Morihei and the Tanabe contingent actually departed from Wakayama to settle this area in March of 1912. The group consisted mainly of second and third sons of farmers and fishermen who could not expect to receive an inheritance. In this regard, Morihei was the exception as Yoroku’s only son. The initial group was followed later by other settlers from Tanabe and other areas of Japan. All participated in the clearing of the land and building of the village. The first years proved full of hardships because of the severity of the weather and poor crop harvests. With time, however, lumbering, dairy farming, and the cultivation of peppermint, rice and other crops began to take hold and the village knew a certain degree of prosperity.

Yoichiro to Shirataki with the Ueshibas

Back in Tanabe, the ill-behaved Yoichiro had benn entrusted to the Ueshiba family by Zenzo. Kisshomaru once stated in an interview that Yoichiro spent part of his early years in the Ueshiba household and then rejoined them at the age of 12. With Morihei already in Hokkaido, Yoichiro was presumably overseen by Yoroku and his wife Yuki, together with Morihei’s wife Hatsu who had recently given birth to a baby girl. When interviewed years later, Yoichiro recalled how he came to leave for Hokkaido:

“When I was in the fifth grade of elementary school [about 1914], I went on strike! My teachers had a hard time handling me. My father thought I was unmanageable and sent me to Hokkaido to let me run loose. I would not have gone otherwise. I became well-behaved after I went to Hokkaido…. Ueshiba’s parents went with me.”

Since there is only anecdotal information on the various travels of parties to and from Tanabe to Shirataki, we can only make educated guesses about the time-lines involved. Morihei’s wife Hatsu and daughter Matsuko and his parent eventually made the trip to Shirataki with Yoichiro in tow as did Zenzo and Tame. It may be that all of them journeyed together. The year is probably 1914. According to the late Doshu Kisshomaru Ueshiba, Yoroku actually moved his family register (koseki) to Shirataki, so it is clear the elder Ueshiba went with the intention of staying.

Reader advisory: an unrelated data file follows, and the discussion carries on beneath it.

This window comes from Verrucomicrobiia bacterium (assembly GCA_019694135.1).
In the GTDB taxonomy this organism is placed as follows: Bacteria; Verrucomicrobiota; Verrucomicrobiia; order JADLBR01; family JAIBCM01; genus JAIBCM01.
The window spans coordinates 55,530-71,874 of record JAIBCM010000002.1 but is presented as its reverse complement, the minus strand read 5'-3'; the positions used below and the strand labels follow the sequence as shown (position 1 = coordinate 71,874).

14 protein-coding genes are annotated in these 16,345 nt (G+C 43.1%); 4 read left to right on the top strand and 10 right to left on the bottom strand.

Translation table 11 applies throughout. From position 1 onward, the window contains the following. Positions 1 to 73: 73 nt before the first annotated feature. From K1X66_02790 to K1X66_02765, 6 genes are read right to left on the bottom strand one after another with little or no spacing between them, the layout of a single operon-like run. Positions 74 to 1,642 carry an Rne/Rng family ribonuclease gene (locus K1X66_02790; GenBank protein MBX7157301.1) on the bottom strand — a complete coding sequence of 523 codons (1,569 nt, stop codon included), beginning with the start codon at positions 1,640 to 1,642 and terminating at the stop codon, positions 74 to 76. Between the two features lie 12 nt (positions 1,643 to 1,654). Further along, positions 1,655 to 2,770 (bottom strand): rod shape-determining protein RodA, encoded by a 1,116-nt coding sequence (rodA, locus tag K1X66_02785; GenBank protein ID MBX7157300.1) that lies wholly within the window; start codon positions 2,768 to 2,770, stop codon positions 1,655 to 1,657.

Given that the total number of Ueshiba and Inoue family members in Shirataki during these years comes to at least nine, the image of the 31-year-old Morihei as the “King of Shirataki” in charge of the entire Tanabe group seems quite an exaggeration. Rather, an accumulation of evidence points to a more realistic picture of a joint effort on the part of prominent citizens of Tanabe including Zenzo and Yoroku to organize a settlement operation carried out with the participation of Morihei and other young Tanabe residents. It would be probably be fair to assume that Morihei was placed in charge of various tasks because of his great vigor and talent for dealing with people and due to the influential roles of Zenzo and Yoroku in the Hokkaido venture.

Encounter with Sokaku Takeda

Sokaku Takeda in Osaka, 1939

Once in Shirataki, Yoichiro would soon be an eye-witness to an event directly related to the later development of aikido. In 1915, Morihei participated in a private seminar conducted by a jujutsu expert named Sokaku Takeda in the nearby town of Engaru. Yoichiro accompanied Morihei on this occasion and describes what happened in these words:

“It happened when I was thirteen. My uncle, Takeda Sensei, myself, and several others met in the reception room of the Hisada Inn. It was there I first found out about Daito-ryu jujutsu…. Since I was young I just watched the training. Usually they didn’t allow other people to observe their practice, and you had to pay even if you were only watching. That’s how secretive Takeda Sensei was in his teaching. He never showed his techniques. If someone came to watch, he would take him and throw him out; therefore, there were absolutely no peek holes in the dojo. I don’t think Sokaku Sensei could have made a living without having at least ten students.

One was not allowed to sit cross-legged while observing. I am now sitting cross-legged here with you, but in those days I would sit in seiza [formal position] wearing a hakama [pleated skirt]. I thought while I watched the lesson that this martial art school was different, and I didn’t want to learn it. When I met Takeda Sensei and he told me to practice with him I refused, saying I didn’t like his type of training. He said to me, “Little boy, do you want to practice with me?” I answered, “I don’t want to be taught by an old man like you!” But he didn’t get angry with me. He said, “Oh, I see. Do I look that old?” “You are an old man without any teeth!” I replied.”

In this passage one gains a glimpse of the rather irreverent character of the teenage Yoichiro, a trait that he would retain into old age and that was one of his most endearing characteristics. It also provides confirmation of the presence and participation of Inoue at this event that would bear so significantly on the path chosen by Morihei.